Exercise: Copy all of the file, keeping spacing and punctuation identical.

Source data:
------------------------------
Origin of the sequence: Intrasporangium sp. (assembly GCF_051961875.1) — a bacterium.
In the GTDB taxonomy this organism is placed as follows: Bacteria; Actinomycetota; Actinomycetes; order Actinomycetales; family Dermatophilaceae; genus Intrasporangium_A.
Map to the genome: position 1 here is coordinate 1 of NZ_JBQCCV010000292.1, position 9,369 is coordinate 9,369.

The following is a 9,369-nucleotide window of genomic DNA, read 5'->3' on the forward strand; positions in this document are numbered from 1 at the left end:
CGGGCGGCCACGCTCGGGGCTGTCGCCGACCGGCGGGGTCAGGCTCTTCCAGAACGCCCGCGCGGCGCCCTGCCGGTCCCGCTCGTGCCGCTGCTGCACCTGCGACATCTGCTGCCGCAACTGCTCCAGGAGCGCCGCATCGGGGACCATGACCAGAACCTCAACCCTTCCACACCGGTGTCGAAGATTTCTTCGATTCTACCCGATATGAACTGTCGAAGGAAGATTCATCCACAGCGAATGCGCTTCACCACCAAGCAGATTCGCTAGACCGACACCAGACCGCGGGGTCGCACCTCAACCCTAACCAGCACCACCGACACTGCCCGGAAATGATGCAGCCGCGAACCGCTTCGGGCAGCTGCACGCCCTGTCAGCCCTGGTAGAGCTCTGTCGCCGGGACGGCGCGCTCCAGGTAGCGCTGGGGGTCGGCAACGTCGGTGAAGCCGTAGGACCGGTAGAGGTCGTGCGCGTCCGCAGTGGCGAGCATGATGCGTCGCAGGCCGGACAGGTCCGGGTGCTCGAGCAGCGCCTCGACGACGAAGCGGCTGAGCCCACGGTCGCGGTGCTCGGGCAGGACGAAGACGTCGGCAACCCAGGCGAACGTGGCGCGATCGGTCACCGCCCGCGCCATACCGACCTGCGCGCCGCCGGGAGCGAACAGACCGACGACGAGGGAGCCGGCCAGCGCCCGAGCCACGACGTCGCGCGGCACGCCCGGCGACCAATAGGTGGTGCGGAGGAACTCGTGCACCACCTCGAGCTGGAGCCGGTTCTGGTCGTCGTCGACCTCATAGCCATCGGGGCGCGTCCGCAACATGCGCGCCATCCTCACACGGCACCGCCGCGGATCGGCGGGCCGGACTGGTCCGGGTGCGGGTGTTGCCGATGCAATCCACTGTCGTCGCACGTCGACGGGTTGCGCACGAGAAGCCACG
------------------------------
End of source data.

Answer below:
Origin of the sequence: Intrasporangium sp. (assembly GCF_051961875.1) — a bacterium.
In the GTDB taxonomy this organism is placed as follows: Bacteria; Actinomycetota; Actinomycetes; order Actinomycetales; family Dermatophilaceae; genus Intrasporangium_A.
Map to the genome: position 1 here is coordinate 1 of NZ_JBQCCV010000292.1, position 9,369 is coordinate 9,369.

The following is a 9,369-nucleotide window of genomic DNA, read 5'->3' on the forward strand; positions in this document are numbered from 1 at the left end:
CGGGCGGCCACGCTCGGGGCTGTCGCCGACCGGCGGGGTCAGGCTCTTCCAGAACGCCCGCGCGGCGCCCTGCCGGTCCCGCTCGTGCCGCTGCTGCACCTGCGACATCTGCTGCCGCAACTGCTCCAGGAGCGCCGCATCGGGGACCATGACCAGAACCTCAACCCTTCCACACCGGTGTCGAAGATTTCTTCGATTCTACCCGATATGAACTGTCGAAGGAAGATTCATCCACAGCGAATGCGCTTCACCACCAAGCAGATTCGCTAGACCGACACCAGACCGCGGGGTCGCACCTCAACCCTAACCAGCACCACCGACACTGCCCGGAAATGATGCAGCCGCGAACCGCTTCGGGCAGCTGCACGCCCTGTCAGCCCTGGTAGAGCTCTGTCGCCGGGACGGCGCGCTCCAGGTAGCGCTGGGGGTCGGCAACGTCGGTGAAGCCGTAGGACCGGTAGAGGTCGTGCGCGTCCGCAGTGGCGAGCATGATGCGTCGCAGGCCGGACAGGTCCGGGTGCTCGAGCAGCGCCTCGACGACGAAGCGGCTGAGCCCACGGTCGCGGTGCTCGGGCAGGACGAAGACGTCGGCAACCCAGGCGAACGTGGCGCGATCGGTCACCGCCCGCGCCATACCGACCTGCGCGCCGCCGGGAGCGAACAGACCGACGACGAGGGAGCCGGCCAGCGCCCGAGCCACGACGTCGCGCGGCACGCCCGGCGACCAATAGGTGGTGCGGAGGAACTCGTGCACCACCTCGAGCTGGAGCCGGTTCTGGTCGTCGTCGACCTCATAGCCATCGGGGCGCGTCCGCAACATGCGCGCCATCCTCACACGGCACCGCCGCGGATCGGCGGGCCGGACTGGTCCGGGTGCGGGTGTTGCCGATGCAATCCACTGTCGTCGCACGTCGACGGGTTGCGCACGAGAAGCCACG